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I'm queueing several scripts in my themes Functions.php:

if ( ! function_exists('b99_init_scripts') ) :
    function b99_init_scripts(){

        if ( !is_admin()){
            wp_register_script('jquery', 'http://ajax.googleapis.com/ajax/libs/jquery/1/jquery.min.js', false, null, false);

        wp_register_script('B99', get_template_directory_uri().'/javascript/site/B99.js', array('jquery'), null, false);

        wp_register_script('B99-Nav', get_template_directory_uri().'/javascript/site/module/B99.Navigation.js', array('B99'), null, false );

            if ( is_page('portfolio') || is_front_page() ){
                wp_register_script('B99-Portfolio', get_template_directory_uri().'/javascript/site/module/B99.Portfolio.js', array('B99-Nav'), null, false);
            } // fails if add_action is set to 'init'

            if ( is_singular() && get_option( 'thread_comments' ) ){
                wp_enqueue_script( 'comment-reply' );
    add_action( 'wp_enqueue_scripts', 'b99_init_scripts' );

I have read that the proper place to add_action is to 'init'

add_action( 'init', 'b99_init_scripts' );

However, my is_page('xxx') checks all fail during init.

Coded as I have pasted above:

add_action( 'wp_enqueue_script', 'b99_init_scripts' );

works as expected and the page checks work normally, but I don't think I should be deregistering, registering, and enqueueing during the wp_enqueue_scripts routine.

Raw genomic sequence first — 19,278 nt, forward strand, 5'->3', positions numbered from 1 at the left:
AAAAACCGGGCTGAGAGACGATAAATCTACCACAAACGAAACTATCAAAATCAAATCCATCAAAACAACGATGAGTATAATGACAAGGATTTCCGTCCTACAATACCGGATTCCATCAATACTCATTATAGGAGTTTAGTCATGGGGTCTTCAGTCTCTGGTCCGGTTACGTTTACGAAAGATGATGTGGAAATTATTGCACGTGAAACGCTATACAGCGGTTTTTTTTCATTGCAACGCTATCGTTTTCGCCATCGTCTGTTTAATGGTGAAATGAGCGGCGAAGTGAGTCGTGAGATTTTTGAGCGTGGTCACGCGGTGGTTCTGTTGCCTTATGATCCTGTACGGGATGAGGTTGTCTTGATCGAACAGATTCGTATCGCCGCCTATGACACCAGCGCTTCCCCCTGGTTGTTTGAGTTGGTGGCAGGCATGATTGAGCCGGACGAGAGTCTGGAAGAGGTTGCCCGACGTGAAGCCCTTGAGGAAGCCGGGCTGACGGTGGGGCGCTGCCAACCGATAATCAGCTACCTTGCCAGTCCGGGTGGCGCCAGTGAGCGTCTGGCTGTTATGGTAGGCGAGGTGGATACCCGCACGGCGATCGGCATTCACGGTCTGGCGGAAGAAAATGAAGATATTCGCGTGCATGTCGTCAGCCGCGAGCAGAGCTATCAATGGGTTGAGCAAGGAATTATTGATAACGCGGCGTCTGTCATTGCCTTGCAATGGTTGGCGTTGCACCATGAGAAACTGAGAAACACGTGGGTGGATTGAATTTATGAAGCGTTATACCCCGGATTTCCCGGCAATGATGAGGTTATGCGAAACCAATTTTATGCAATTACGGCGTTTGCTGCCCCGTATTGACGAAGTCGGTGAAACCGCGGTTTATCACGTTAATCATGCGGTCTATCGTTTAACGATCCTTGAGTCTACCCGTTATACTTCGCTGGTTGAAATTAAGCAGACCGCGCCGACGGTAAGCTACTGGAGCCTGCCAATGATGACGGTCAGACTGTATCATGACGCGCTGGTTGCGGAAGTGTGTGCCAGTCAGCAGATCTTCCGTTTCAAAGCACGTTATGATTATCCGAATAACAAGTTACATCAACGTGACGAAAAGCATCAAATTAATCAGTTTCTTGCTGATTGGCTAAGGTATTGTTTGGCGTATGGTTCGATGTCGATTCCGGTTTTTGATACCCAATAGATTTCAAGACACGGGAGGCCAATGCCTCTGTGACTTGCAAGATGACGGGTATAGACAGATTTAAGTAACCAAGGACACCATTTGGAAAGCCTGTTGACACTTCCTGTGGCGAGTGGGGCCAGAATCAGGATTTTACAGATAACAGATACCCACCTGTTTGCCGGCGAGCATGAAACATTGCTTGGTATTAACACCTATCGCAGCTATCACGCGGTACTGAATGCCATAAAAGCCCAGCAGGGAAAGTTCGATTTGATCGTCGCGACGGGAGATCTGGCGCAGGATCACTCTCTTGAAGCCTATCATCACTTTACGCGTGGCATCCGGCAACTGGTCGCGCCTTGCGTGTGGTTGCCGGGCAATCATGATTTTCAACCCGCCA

Is there a better location to hook into, or can I alter my page check during init to function correctly (I assume the page check doesn't work because the needed queries haven't fired yet).

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up vote 5 down vote accepted

I would suggest creating a function named b99_register_scripts() and hook this into init. Then you can create another function named b99_enqueue_scripts() and hook it into wp_print_scripts.

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That seems quite reasonable, and correct solution for the situation. Thanks! – Bosworth99 Jun 12 '11 at 17:45

wp_enqueue_scripts is fine if it works for you. or wp_print_scripts is also an option.

the point of wp_register_script is so you can register something anywhere in your code if you have multiple potential dependencies, and then just enqueue once in the proper location. if you're doing it all in one place you can just skip registering it and just enqueue it straight away, the results will be the same.

share|improve this answer
Right. And currently - they are registered an queued in the same spot, but that may change... thanks for the info. Will check out wp_print_scripts. – Bosworth99 Jun 12 '11 at 17:46

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